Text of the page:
The U.S. attorney's office has persuaded the D.C. Bar's disciplinary committee to put off its scheduled hearing tomorrow on charges that Sol Z. Rosen, former lawyer for convicted murderer and master burglar Bernard C. Welch, lied about a book contract and didn't put on an adequate defense.
What troubles U.S. Attorney Stanley S. Harris is that the D.C. Court of Appeals has yet to consider Welch's challenge to his conviction and his 143-year prison term, which could cover some of the same allegations about his lawyer's poor performance that the bar committee is investigating.
Harris doesn't want the bar to uncover anything Welch could use to overturn his conviction. In a letter last month to bar counsel Fred Grabowsky, who oversees complaints about lawyers, Harris said he saw "substantial risks" if both the court and the board were simultaneously reviewing the same facts.
Rosen's attorney, Thomas W. Farquhar, who also had asked for a delay, wants the Court of Appeals to be the first to decide whether Rosen did anything wrong and, if he did, whether it made any difference to the outcome of the case. After all, as Harris points out, the scope of review of a lawyer's conduct would be far narrower in the appeals court than in the bar committee. And if the appeals court clears Rosen, it would be a mighty important character reference to take to the bar committee.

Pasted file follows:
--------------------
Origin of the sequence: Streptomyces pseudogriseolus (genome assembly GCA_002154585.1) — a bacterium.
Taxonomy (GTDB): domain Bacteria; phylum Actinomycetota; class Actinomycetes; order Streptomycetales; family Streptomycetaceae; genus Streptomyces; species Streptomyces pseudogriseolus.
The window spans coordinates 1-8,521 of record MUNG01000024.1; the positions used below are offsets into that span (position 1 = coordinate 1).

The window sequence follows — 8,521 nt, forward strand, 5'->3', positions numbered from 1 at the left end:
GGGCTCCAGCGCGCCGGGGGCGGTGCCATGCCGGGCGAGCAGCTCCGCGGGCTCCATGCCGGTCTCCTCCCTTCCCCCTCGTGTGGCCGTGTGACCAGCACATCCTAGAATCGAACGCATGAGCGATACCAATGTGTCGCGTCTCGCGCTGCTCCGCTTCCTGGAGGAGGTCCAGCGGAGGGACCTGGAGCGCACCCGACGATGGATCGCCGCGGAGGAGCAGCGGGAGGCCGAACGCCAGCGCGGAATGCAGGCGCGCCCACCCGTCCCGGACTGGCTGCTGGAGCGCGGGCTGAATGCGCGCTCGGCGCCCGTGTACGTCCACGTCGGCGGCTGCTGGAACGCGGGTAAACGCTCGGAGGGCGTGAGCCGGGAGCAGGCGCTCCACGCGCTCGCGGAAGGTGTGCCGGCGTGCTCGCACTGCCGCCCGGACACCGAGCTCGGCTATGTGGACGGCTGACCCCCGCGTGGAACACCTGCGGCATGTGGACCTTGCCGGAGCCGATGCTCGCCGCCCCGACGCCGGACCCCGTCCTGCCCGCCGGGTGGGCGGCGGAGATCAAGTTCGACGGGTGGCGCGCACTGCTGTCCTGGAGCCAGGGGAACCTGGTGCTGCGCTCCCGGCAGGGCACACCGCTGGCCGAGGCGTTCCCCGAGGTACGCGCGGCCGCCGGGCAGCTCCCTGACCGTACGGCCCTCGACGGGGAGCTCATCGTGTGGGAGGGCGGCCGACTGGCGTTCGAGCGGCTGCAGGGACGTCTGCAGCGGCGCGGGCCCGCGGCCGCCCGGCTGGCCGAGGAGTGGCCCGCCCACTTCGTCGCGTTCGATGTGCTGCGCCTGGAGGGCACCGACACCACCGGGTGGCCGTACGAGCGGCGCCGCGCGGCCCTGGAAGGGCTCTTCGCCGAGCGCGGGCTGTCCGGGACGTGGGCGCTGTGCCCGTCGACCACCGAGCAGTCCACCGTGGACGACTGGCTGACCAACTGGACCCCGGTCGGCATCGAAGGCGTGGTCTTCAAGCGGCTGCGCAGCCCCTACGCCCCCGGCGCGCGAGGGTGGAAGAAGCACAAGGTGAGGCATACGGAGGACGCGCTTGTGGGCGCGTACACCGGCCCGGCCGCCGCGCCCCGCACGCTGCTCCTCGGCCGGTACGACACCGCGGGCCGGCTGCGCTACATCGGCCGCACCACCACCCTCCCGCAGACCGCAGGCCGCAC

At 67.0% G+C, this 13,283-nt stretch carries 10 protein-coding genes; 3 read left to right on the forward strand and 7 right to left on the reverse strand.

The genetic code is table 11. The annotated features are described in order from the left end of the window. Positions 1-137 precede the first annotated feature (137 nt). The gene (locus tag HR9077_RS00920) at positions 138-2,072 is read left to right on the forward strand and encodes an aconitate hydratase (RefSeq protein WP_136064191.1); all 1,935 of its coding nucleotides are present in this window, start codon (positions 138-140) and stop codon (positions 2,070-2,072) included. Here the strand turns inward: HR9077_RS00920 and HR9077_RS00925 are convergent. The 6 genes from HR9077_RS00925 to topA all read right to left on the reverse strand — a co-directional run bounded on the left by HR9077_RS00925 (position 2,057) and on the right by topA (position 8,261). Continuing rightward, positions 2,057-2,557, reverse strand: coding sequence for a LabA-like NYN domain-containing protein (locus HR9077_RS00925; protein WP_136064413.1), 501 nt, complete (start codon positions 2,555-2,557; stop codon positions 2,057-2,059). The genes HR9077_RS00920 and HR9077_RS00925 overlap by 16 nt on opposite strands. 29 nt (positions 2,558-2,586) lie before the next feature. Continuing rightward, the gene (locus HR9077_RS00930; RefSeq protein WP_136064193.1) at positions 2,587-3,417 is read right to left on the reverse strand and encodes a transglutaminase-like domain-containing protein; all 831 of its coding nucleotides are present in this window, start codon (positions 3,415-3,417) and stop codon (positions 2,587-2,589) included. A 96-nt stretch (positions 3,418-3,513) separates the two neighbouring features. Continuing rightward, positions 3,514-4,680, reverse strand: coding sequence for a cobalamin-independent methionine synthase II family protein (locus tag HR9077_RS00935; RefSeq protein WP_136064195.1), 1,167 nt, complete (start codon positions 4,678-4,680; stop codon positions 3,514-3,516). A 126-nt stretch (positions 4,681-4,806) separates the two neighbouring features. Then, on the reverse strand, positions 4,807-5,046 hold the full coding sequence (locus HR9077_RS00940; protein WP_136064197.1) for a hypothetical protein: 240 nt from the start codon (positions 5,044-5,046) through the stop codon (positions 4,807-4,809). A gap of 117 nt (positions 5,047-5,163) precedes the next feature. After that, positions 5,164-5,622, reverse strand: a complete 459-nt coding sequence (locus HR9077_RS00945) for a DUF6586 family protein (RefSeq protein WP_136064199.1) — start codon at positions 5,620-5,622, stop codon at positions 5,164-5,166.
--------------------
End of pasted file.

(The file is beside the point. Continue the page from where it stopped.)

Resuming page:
That's fine for Rosen, but it leaves Welch's new lawyer, Alan Soschin, out in the cold. Soschin agrees that the bar hearing might well raise some important points that Welch may use to overturn his conviction. That's precisely why he wants the bar hearings to proceed as scheduled.
But the bar board, although an independent investigative body, has bowed to the prosecutor's plea that the "public interest" demands that the U.S. attorney concentrate on making sure that Welch's conviction sticks and worry later about Rosen. A bar counsel spokesman says they are delaying the hearings as a matter of "courtesy" to the prosecutor's office.